Strip-Graft Scalp Treatment

Hair loss (alopecia) affects men and women of all ages. It can be the result of aging, genetic predisposition, medication, or an underlying medical condition. People lose their hair in patterned areas or patches, or hair can thin all over. It can be a source of frustration, embarrassment and, sometimes, severe emotional distress.

Strip-graft scalp treatment (follicular unit transplantation) is a form of surgery that treats hair loss by using a strip of donor scalp and hair tissue for transplantation. Although effective, it is not performed as frequently as it once was because it causes scarring, and requires considerable downtime.

Candidates for Strip-Graft Scalp Treatment

Candidates for strip-graft scalp treatment include almost any adult, male or female, who is experiencing noticeable hair loss. A good candidate has healthy areas of hair at the back or on the sides of the scalp. Most often, strip-graft treatment is recommended for patients who have male or female pattern hair loss (androgenic alopecia). However, it is also considered a good option for patients experiencing baldness following injury, disease or a previous scalp surgery.

The Strip-Graft Scalp Treatment Procedure

Strip-graft treatments are performed using local anesthesia. The procedure begins with the removal of a strip of donor hair and tissue from either the back or sides of the scalp. These areas are used because hair on the top of the scalp tends to be thinner than hair at the back or sides. The entire strip is then transplanted into a trench-like area that has been cut out in the balding portion of the scalp.

Because of the large size of the graft, a large area of the scalp is cut into. The strip-graft procedure can take several hours to complete, depending on the size of the area being treated. The transplanted hair graft is sutured securely in place, and the sutures typically remain in the scalp for 10 to 15 days, or until the area has healed. The newly implanted hair follicles remain dormant for approximately 3 months, at which point they begin to grow in the same way that "normal" hair does; they should eventually fully cover the recipient area.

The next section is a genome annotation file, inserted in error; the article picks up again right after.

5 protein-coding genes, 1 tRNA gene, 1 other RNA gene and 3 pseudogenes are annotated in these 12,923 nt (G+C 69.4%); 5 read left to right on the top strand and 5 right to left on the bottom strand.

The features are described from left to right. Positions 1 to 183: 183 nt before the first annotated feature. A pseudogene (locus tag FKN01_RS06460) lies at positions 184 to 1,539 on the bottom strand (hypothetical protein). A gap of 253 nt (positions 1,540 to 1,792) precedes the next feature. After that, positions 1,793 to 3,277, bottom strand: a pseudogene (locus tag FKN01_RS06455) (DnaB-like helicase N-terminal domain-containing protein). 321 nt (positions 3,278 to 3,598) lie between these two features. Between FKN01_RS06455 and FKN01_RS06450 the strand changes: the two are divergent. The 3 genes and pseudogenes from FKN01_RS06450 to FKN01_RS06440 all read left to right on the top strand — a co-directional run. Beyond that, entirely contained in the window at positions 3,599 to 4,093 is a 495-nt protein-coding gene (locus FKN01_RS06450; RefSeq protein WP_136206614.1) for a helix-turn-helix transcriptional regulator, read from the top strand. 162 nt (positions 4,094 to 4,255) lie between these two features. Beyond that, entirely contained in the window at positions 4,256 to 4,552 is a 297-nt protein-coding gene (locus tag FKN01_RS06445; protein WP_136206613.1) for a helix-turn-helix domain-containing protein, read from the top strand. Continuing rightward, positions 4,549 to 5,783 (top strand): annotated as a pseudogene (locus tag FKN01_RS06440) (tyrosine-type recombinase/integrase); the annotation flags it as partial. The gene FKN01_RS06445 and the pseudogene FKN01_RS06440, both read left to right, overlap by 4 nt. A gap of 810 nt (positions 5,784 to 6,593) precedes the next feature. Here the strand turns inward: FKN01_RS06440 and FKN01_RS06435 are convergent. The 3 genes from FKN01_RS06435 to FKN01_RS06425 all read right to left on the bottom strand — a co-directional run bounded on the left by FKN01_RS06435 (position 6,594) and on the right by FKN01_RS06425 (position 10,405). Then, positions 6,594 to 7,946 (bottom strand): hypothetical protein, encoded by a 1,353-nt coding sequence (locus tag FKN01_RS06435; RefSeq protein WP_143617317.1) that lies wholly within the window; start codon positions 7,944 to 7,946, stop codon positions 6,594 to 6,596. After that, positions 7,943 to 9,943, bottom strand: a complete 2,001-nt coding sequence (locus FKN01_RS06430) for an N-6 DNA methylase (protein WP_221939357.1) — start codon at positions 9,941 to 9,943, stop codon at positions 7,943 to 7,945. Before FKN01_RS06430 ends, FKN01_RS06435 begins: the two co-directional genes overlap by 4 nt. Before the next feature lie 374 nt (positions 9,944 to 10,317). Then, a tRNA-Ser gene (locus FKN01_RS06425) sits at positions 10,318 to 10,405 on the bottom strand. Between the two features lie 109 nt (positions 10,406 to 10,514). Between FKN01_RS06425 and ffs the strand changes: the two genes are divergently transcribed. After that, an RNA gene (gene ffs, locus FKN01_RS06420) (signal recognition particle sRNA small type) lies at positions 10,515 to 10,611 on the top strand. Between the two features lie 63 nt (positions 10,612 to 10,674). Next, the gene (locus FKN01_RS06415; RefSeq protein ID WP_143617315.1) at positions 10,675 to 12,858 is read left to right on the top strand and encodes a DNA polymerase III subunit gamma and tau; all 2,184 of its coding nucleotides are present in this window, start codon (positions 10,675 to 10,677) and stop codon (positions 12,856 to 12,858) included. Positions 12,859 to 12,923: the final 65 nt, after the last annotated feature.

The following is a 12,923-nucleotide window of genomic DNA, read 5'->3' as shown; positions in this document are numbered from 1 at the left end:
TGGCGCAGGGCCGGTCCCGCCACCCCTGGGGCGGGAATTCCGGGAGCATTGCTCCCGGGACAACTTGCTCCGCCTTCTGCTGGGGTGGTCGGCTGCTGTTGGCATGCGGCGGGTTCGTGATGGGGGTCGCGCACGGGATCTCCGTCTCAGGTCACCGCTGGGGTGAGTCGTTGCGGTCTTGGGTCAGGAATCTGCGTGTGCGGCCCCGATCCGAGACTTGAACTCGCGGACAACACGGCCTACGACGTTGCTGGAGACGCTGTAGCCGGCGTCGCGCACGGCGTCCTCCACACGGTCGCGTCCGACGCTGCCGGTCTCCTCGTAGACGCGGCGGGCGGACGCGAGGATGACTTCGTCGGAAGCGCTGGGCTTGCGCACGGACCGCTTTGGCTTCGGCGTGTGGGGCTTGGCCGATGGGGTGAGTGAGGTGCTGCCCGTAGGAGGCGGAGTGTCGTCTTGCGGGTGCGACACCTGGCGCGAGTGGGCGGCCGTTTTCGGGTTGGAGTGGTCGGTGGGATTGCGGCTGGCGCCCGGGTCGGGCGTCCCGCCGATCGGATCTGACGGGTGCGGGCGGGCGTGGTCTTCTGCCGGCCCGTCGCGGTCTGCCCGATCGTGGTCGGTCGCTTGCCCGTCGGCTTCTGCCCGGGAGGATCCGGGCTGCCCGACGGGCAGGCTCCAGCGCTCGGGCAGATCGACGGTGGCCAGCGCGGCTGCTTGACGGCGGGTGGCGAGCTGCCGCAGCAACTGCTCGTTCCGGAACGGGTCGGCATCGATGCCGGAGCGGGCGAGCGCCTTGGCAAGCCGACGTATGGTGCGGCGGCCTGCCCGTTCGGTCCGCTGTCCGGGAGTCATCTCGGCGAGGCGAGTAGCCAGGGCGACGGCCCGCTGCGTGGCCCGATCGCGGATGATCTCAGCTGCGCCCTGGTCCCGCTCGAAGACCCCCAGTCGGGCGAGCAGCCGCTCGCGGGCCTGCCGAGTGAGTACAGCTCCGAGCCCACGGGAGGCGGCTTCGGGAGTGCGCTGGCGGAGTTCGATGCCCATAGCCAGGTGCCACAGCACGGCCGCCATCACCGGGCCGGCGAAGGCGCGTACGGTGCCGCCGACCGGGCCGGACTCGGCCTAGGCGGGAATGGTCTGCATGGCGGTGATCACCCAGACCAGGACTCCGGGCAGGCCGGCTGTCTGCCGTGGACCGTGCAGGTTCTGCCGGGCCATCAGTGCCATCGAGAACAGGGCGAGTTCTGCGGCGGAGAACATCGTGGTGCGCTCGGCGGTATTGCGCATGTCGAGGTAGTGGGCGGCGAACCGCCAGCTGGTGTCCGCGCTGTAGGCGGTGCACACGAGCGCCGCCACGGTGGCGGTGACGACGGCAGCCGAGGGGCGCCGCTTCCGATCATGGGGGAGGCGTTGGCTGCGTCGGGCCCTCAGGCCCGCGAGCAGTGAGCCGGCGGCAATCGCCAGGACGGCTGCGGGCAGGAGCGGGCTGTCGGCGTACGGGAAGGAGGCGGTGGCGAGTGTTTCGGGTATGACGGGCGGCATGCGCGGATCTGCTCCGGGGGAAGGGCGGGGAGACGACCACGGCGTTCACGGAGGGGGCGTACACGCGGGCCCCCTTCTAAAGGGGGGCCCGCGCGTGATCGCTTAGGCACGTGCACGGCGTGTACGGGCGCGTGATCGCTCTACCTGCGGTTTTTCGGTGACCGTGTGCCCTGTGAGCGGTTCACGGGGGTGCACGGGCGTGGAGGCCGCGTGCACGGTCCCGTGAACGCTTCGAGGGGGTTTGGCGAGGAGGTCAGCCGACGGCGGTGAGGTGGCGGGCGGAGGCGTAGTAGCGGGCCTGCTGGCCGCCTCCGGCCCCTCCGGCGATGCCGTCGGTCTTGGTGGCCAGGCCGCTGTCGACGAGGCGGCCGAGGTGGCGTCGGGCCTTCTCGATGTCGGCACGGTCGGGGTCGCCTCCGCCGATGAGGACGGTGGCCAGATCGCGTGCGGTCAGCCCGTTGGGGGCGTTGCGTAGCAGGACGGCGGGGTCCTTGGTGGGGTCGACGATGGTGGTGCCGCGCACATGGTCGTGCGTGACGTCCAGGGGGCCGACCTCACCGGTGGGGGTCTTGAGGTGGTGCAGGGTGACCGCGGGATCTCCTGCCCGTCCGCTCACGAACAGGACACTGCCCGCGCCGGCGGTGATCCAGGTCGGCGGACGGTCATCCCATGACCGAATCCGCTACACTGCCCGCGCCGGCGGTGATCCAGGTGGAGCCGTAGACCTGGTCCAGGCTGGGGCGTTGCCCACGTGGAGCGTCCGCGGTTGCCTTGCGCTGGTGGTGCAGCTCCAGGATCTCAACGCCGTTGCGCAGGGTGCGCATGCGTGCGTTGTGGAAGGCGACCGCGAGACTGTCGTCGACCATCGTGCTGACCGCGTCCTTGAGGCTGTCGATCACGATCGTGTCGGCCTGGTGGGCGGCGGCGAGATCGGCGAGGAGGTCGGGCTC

Risks of Strip-Graft Scalp Treatment

The most significant risk associated with strip-graft treatment is scarring, which is almost always unavoidable because of the incisions involved. Other complications of strip-graft treatment include the following:

  • Infection
  • Bleeding
  • Tenderness of the scalp
  • Unnatural-looking hair growth
  • Blood vessel damage
  • Shock loss (sudden loss of existing or newly transplanted hair)
  • Hematoma

Folliculitis, which is an infection or inflammation of the new hair follicles, is also a risk of the surgery.

Recovery from Strip-Graft Scalp Treatment

The recovery period from strip-graft scalp treatment is about 2 weeks. Patients who experience infection, bleeding or folliculitis may need to take antibiotics or pain medication following surgery. Patients who want even thicker hair may undergo a second procedure, which can be performed several months after the initial surgery. In order to minimize the risks, patients should undergo strip-graft treatment only if they are in good health.

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